Isometric: Definition and What It Is
Isometric Definition and Meaning
Isometric refers to a type of muscle contraction where the muscle length remains constant while generating force. Isometric exercises include planks and wall sits. They involve static positions rather than dynamic movements like running, lunges, and jump squats. Isometric exercises also tend to be low impact.
What Is Isometric?
Isometric exercises or actions involve maintaining a static position, engaging muscles without as much bending at the joints or moving the affected body parts. Essentially, you're holding a position, resisting against an immovable object or the force of gravity. For example, holding a plank position is an isometric exercise because your muscles are working, but there's no joint movement.
Isometric Exercise Examples
Several types of exercises and activities involve isometric contractions:
Plank: Holding your body in a straight line from head to heels.
Wall Sit: Leaning against a wall and holding a seated position.
Isometric Push-up: Holding the push-up position at the bottom of the movement.
Banded Biceps Curl: Holding the arm at a 90-degree angle.
Benefits of Isometric Exercises
Isometric exercises are beneficial for building muscle endurance and strength over time. While isometric exercises can be especially useful for rehabilitation purposes or for individuals who may not be able to perform dynamic exercises due to injury or joint pain (say, from arthritis), they’re good for anyone to incorporate into a well-rounded exercise regimen. In fact, a study in the British Journal of Sports Medicine found that among their many benefits, isometric exercises can also help lower blood pressure.
Isometric vs. Isotonic Exercises
While isometric exercises involve muscle contractions without movement, isotonic exercises, on the other hand, involve muscle contractions with movement. In isotonic exercises, the muscle length changes, like when you do a pull-up or bench press or go for a run. By adding a long pause to an exercise, like the top part of a glute bridge for example, you can build isometric contractions into most exercises.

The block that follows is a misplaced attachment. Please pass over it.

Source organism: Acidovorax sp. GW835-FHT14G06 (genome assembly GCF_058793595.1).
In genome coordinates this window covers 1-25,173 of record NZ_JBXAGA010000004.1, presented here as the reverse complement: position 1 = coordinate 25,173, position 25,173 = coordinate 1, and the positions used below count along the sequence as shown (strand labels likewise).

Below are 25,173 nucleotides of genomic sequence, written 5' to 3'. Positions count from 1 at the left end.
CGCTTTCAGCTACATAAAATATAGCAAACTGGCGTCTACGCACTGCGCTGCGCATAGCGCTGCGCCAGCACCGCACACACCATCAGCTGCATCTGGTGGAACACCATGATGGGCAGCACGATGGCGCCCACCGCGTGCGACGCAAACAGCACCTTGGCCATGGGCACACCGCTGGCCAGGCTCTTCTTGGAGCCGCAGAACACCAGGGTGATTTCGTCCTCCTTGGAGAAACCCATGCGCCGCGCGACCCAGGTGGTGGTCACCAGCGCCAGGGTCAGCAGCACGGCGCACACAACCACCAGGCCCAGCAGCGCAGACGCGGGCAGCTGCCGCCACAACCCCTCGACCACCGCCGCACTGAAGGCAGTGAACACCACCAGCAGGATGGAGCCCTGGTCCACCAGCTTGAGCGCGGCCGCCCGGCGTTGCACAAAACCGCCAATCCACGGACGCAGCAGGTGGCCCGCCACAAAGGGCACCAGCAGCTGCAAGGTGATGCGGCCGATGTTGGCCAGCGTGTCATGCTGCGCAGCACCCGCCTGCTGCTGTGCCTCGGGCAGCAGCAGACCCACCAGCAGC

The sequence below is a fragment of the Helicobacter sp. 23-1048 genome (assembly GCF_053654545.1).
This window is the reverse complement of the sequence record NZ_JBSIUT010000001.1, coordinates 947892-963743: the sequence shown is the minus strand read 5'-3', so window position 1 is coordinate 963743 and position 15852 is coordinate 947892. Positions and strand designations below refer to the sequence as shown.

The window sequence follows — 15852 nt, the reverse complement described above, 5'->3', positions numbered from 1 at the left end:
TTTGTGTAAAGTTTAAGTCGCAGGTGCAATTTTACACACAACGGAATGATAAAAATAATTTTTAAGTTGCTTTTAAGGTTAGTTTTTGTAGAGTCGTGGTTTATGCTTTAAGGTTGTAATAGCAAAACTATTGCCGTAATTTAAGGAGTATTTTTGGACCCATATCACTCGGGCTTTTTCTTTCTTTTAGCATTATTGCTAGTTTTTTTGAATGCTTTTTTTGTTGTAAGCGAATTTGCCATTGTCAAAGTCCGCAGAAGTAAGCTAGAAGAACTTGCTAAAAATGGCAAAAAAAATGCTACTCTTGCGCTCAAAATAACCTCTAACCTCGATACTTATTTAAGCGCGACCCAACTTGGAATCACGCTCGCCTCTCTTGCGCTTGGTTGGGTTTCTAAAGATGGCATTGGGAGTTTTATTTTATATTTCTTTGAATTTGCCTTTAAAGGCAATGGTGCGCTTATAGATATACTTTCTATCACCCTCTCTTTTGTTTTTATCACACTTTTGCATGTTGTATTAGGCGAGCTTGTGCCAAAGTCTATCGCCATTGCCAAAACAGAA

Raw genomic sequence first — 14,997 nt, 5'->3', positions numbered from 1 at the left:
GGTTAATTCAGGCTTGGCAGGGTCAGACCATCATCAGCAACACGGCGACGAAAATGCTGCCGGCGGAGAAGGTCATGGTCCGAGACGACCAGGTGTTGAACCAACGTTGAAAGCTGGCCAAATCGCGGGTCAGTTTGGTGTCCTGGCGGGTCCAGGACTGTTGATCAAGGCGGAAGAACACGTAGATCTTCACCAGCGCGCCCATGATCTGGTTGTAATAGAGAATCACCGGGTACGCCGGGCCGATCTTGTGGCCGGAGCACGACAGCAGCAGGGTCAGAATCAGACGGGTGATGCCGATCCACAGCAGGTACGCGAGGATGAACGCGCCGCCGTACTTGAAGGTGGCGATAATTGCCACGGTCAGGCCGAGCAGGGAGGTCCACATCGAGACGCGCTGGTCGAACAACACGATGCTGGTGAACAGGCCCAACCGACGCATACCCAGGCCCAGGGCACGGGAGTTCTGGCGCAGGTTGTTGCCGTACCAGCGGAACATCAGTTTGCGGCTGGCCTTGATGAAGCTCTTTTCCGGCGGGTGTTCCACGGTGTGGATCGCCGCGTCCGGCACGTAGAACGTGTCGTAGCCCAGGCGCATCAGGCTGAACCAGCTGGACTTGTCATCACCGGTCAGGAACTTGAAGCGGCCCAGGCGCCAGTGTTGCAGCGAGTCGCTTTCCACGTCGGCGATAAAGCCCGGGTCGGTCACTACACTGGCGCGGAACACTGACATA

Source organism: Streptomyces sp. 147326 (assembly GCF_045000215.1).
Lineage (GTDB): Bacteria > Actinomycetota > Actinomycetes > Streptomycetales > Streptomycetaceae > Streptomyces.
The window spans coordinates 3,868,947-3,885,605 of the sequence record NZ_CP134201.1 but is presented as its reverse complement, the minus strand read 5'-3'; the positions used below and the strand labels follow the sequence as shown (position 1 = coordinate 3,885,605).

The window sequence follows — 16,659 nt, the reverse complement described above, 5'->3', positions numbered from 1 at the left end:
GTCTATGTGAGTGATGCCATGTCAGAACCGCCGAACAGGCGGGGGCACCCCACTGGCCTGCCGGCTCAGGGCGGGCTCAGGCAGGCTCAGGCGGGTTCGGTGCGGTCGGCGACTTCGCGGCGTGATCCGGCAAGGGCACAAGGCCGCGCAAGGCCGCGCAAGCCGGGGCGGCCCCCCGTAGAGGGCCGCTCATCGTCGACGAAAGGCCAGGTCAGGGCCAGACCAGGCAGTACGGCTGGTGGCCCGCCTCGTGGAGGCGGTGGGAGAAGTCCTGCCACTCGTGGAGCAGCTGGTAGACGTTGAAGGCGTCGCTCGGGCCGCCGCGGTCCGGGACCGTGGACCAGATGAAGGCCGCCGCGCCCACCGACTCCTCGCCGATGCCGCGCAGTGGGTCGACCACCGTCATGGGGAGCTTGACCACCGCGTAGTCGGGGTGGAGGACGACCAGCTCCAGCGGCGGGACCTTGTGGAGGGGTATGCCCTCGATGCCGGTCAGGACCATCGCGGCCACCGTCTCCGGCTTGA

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This article and its contents are provided for educational and informational purposes only and do not constitute medical advice or professional services specific to you or your medical condition.
Edwards, J. J., Deenmamode, A. H. P., Griffiths, M., Arnold, O., Cooper, N. J., Wiles, J. D., & O’Driscoll, J. M. (2023). Exercise training and resting blood pressure: a large-scale pairwise and network meta-analysis of randomised controlled trials. British Journal of Sports Medicine, 57, 1317–1326. doi:10.1136/bjsports-2022-106503
Mills, A. (n.d.). Isometric Exercises: Examples, Benefits, and Applications. NASM. https://blog.nasm.org/isometric-exercises
Onwunzo, C. N., Igwe, S. E., Umunnah, J. O., Uchenwoke, C. I., & Ezugwu, U. A. (2021). Effects of Isometric Strengthening Exercises on Pain and Disability Among Patients With Knee Osteoarthritis. Cureus, 13(10). doi:10.7759/cureus.18972